Confessions of an architectural modelmaker

Andrew Parkin - FaulknerBrowns Architects - 1

Faulkner Browns modelmaker Andrew Parkin explains why he has no need to fear the march of technology

My modelmaking journey began as an eight-year-old when my class was handed a pile of cardboard boxes, sheets and tubes and told to make anything we liked. While everyone else made simple faces, I created a battleship and an oil rig and was frustrated that the materials we had been given were too limited.

I was desperate to make more realistic models so Dad took me to a model shop in Sunderland and we bought a Veron Fledgling balsa kit, all sticks and tissue. After some pestering, the teacher in charge of the model club at my secondary school allowed me to join a year early as club mascot and I spent the next five years learning all the tips and techniques I could.

A levels in art and product design set me up for entry to Sunderland’s School of Art and Design where I discovered I had a talent for sculpture and began to explore the use of more unconventional processes and materials. A six-foot T-Rex was one of the stand-out pieces of this period, but I also learnt key skills like how to hit tight deadlines. An apprenticeship in architectural modelmaking at Kelley Morgan Models was followed by 16 years working in commercial modelmaking, before a return to the built environment. I joined Faulkner Browns full-time in 2013.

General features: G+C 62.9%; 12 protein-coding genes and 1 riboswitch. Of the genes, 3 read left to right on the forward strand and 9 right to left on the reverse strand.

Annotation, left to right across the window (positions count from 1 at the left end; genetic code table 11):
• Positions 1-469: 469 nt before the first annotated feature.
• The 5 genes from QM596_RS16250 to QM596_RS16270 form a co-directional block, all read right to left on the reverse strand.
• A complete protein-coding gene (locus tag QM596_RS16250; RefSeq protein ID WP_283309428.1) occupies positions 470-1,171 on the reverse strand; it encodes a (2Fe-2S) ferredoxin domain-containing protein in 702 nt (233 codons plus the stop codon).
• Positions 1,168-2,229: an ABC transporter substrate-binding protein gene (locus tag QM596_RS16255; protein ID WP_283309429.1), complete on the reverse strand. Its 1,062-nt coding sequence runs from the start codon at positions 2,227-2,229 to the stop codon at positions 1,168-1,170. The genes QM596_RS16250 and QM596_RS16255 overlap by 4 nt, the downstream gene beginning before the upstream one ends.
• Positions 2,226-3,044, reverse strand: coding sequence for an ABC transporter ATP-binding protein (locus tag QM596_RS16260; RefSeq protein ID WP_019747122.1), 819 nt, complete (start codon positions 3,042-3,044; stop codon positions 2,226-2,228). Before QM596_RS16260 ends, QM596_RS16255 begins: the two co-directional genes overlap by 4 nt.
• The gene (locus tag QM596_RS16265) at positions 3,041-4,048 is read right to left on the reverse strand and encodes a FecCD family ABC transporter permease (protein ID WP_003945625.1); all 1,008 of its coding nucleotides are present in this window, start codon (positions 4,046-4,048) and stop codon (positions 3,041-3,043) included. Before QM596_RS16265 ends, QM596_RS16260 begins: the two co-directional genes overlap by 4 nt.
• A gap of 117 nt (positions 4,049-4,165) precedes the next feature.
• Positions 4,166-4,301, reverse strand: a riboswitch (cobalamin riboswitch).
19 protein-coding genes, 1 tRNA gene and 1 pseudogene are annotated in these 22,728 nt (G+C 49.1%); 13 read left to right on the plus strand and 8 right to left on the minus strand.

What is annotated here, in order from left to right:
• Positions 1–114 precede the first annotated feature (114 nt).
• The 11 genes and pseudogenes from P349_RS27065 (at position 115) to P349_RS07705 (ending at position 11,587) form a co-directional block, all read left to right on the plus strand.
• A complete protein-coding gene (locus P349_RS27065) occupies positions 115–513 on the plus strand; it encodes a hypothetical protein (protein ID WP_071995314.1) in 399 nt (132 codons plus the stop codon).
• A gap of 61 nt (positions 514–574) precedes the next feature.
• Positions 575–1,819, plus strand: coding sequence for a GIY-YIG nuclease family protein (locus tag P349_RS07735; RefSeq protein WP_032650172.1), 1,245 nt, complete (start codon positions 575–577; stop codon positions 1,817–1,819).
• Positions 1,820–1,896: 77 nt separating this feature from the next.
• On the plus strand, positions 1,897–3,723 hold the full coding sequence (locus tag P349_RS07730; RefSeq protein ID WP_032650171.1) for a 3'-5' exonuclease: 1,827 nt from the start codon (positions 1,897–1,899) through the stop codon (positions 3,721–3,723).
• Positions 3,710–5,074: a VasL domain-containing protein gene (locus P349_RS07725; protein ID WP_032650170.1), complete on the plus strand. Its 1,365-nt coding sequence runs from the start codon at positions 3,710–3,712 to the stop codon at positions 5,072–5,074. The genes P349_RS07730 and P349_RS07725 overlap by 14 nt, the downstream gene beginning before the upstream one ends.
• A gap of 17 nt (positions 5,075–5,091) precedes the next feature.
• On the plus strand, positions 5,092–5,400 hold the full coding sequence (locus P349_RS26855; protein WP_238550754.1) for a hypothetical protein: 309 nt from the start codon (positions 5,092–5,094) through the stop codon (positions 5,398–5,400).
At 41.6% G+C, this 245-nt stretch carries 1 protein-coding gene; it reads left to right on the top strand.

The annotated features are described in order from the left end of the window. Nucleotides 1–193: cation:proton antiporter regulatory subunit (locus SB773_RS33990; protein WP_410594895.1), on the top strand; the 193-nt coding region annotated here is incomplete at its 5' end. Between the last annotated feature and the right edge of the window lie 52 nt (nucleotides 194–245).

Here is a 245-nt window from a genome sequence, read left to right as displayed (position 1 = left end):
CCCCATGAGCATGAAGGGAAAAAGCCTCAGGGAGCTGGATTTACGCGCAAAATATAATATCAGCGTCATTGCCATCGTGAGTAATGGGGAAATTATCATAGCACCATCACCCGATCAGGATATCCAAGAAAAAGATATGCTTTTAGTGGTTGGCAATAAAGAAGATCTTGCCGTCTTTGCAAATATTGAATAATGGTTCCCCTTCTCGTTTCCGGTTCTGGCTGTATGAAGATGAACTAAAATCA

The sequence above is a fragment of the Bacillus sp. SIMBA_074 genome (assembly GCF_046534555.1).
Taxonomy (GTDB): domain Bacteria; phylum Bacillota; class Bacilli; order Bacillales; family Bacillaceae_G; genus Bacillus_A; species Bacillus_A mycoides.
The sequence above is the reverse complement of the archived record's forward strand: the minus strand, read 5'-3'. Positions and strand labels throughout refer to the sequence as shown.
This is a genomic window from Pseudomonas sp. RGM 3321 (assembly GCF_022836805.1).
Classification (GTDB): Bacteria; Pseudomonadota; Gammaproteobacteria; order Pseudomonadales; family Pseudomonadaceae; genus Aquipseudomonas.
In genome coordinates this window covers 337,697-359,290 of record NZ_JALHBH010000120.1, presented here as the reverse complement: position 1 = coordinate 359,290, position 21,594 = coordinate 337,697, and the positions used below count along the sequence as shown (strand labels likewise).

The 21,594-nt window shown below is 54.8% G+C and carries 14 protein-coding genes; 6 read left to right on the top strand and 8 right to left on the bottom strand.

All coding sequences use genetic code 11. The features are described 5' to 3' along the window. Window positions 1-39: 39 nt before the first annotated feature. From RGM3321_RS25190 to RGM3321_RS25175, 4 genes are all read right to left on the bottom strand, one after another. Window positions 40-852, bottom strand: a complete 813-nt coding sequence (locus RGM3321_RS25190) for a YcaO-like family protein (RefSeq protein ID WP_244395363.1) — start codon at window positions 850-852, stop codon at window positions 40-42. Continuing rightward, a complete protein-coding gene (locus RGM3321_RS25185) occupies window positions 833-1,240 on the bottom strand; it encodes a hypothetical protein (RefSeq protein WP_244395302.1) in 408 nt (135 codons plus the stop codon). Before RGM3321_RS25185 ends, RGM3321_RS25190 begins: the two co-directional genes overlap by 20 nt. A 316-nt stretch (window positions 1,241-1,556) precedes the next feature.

This is premium content

Only logged in subscribers have access to it.

Login or Subscribe to view this story

Existing subscriber? LOGIN or

Subscribe for unlimited access to:

  • Up to the minute architecture news from around the UK
  • Reviews of the latest buildings from all corners of the world
  • Our monthly digital edition including stunning photos, building and technical studies
  • Full access to all our online archives
  • PLUS you will receive a print copy of WA100 when it is published in January

Alternatively REGISTER for free access on selected stories and sign up for email alerts